why we check email or Facebook even when we haven’t received a notification. Like a prospector panning for gold, we keep returning to the muddy water
in the hope of finding that one gleaming nugget.
Even when that fails to happen, the effort we spend sifting through our newsfeed or inbox makes it more important to us. “People view resources they spend time on as having value,” says Victor Yocco, author of the forthcoming book Design for the Mind: Seven Psychological Principles of Persuasive Design. “It’s the principle known as escalation of commitment.” As in any relationship, commitment requires proof of being invested in the outcome. This is the final stage of the Hooked Model, where the user contributes something of their own to the product. It might be posting a photo on Facebook, sending out a tweet on Twitter, or adding to their LinkedIn profile. Eyal calls this ‘reloading the trigger’ because it not only increases the chances that the cycle will start over again, sooner—i.e. you will get a notification that someone liked your photo or retweeted your tweet—but it also makes you more emotionally attached to the product because now it’s “yours”. With each pass through the cycle, using the product feels more like a personal habit, making it harder to determine if it’s something you actually want to do versus a compulsion scripted by design.
But where is the line between habits and addictions, when it comes to the technologies we use most often? “A habit is something you benefit from, where there’s a symbiotic relationship between you and the brand owners,” suggests Brignull. “I’m meeting people and expanding my network by using Facebook and Twitter.” And there is a whole range of personal productivity and health apps, such as SuperBetter and Fitocracy, that employ similar psychological principles to get users hooked onto good habits instead of bad. On the dark side, Brignull cites free-to-play games that are designed to make their users keep playing, and offer dubious value relative to the amount of time—and sometimes money—spent.
Hooked Model aside, what many addictive technologies have in common is that they are free. From Facebook to games such as Candy Crush and FarmVille, users don’t need to pay money to get that first notification. But from that point on, they start to pay in terms of time and attention. And the cost can be high. A study published in October 2015 by researchers at the University of Bournemouth in the UK, in tandem with a local rehabilitation agency, found that four out of five students registered feeling “panic, confusion and extreme isolation” when they were separated from their devices of choice for 24 hours. As a result of that experiment, the study’s authors advocated putting warning messages on smartphones similar to those employed on cigarette and alcohol packaging.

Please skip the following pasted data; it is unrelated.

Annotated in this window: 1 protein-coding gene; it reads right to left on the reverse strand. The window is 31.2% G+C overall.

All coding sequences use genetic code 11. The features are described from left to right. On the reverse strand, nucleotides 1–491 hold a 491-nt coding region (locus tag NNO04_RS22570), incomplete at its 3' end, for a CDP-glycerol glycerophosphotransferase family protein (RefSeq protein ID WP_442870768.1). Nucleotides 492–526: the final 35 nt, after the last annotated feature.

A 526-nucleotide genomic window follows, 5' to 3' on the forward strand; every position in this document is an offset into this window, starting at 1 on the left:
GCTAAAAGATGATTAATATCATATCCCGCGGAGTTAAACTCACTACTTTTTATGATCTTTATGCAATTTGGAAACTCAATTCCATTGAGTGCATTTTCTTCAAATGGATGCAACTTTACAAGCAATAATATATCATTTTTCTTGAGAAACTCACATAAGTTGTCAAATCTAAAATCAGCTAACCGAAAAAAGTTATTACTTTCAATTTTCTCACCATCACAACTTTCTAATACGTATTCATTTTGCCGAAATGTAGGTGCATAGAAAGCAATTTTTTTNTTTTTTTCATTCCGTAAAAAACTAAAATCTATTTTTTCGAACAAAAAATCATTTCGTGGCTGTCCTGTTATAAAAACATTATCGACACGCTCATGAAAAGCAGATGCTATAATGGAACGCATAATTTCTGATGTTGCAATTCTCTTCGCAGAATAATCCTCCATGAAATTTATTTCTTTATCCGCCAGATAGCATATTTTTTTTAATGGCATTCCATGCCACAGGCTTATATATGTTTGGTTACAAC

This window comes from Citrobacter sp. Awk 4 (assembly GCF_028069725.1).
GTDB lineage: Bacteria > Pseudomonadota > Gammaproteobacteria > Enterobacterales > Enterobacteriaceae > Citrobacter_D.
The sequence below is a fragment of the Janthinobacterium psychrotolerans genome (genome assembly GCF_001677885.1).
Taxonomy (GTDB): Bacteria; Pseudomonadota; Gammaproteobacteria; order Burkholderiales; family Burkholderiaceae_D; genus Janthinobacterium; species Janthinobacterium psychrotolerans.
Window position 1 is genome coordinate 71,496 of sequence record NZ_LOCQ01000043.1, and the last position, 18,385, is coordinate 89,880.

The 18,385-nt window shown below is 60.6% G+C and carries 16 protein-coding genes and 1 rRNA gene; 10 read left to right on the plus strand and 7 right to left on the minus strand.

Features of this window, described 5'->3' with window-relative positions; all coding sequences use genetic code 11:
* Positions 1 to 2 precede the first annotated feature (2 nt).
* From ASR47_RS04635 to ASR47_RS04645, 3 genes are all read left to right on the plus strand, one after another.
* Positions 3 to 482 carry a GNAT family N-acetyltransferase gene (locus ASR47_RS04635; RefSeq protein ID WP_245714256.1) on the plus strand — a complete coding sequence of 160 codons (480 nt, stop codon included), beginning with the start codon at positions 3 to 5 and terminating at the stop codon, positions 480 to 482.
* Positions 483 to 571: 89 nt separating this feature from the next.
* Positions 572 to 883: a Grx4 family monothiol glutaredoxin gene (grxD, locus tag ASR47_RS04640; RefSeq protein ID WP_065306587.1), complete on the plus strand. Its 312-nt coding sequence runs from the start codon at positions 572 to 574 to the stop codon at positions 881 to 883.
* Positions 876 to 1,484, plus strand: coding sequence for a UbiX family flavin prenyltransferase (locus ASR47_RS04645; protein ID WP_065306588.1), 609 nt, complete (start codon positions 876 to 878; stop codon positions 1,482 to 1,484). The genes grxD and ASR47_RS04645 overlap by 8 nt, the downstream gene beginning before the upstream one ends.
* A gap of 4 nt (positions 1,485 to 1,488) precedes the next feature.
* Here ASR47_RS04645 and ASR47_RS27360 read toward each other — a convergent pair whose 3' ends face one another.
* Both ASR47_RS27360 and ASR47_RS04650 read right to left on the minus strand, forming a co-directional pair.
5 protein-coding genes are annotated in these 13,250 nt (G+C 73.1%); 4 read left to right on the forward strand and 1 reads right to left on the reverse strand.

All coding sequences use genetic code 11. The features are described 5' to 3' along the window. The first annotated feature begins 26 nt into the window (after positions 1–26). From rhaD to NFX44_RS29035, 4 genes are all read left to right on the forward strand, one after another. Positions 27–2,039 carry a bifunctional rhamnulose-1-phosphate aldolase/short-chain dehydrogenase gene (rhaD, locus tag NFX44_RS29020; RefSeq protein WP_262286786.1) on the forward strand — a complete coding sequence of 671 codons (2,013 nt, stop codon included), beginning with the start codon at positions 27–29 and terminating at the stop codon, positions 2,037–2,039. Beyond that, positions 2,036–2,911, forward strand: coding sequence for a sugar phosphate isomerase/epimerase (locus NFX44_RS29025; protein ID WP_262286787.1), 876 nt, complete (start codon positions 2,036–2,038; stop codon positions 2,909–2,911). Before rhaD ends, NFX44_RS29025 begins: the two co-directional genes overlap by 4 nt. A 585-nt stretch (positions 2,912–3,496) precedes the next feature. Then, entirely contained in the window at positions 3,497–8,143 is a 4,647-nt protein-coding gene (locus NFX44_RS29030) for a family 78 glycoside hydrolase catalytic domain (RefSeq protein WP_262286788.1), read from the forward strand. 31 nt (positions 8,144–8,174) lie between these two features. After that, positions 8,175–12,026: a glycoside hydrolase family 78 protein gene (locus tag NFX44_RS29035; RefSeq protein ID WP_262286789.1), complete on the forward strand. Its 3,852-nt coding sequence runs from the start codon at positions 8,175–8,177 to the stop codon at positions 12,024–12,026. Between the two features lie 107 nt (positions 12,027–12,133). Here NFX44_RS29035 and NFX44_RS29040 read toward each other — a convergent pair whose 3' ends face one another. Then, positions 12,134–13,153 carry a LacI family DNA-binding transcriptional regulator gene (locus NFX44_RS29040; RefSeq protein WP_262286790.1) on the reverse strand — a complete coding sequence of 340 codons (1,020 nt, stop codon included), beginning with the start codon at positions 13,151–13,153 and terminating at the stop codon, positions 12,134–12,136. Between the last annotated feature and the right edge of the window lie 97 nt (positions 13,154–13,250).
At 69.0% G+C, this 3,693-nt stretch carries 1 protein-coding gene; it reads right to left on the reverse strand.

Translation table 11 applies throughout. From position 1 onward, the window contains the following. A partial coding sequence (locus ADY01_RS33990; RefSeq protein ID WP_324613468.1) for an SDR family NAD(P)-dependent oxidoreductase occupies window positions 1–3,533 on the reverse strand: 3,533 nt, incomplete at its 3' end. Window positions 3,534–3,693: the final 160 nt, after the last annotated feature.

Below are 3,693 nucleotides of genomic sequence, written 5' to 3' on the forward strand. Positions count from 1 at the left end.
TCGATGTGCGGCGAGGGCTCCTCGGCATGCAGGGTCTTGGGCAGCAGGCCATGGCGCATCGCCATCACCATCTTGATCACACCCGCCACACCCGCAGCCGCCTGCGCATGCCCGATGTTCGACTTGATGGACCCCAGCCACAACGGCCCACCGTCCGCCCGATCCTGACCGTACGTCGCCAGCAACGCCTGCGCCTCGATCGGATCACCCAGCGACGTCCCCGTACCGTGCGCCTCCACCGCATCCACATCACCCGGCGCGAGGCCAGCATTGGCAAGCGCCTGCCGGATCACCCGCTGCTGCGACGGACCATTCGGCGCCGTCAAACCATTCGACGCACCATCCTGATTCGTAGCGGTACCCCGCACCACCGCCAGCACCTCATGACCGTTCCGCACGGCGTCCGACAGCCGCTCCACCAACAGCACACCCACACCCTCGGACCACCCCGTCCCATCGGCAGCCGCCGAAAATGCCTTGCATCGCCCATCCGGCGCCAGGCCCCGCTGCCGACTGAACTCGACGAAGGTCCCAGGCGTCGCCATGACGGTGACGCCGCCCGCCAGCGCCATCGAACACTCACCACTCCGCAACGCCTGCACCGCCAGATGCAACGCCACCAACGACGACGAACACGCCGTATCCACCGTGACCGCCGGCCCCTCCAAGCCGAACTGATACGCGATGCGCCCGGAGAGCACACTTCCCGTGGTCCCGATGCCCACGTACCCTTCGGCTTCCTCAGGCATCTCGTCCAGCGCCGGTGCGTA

Apart from warnings to consumers and potentially, the need for oversight by government regulators, the parallels with drugs and alcohol might also suggest a model for individuals to deal with addictive technology. “What is effective in terms of the psychology of health behaviours is the perception of control over where the addiction comes from,” says Victor Yocco. “For people trying to quit smoking or drinking, it may be a support programme or medication that controls their urges. It’s key for people to see where that control lies.” In a post on his blog titled ‘Un-Hooked: Increasing Focus in the Age of Distraction’, Nir Eyal says the issue is putting technology in its place. Sometimes literally: Among other things, he advocates charging your phone outside the bedroom and even fitting your internet router with a timer to shut off the Wi-Fi at a certain hour each night.
Creating physical barriers to using addictive technology is one part of the equation. But it’s also a matter of recognising the internal triggers that lead to unwanted habits and compulsive behaviour. As Predictably Irrational author Dan Ariely notes, “To make informed decisions, we need to somehow experience and understand the emotional state we will be in at the other side of the experience.” Knowing where your weaknesses lie, he recommends planning ahead with pre-commitments to divert yourself into a different course of action when temptation strikes: Taking a book to read on the train rather than playing a game on your phone, for example, or deciding you will take a walk or call a friend when you feel lonely, rather than checking Facebook.
But is there anything that Facebook or other businesses with a “highly engaged” user base could do to promote healthier use of their technology? “I would love to see a company say, ‘We think some of the behaviours you are demonstrating with our product are not great for you’ or ‘We’ll turn that off’. But with their internal reward systems so predicated on time on device, it’s hard to imagine that happening,” says Cennydd Bowles. “There would be no business benefit to them doing it.”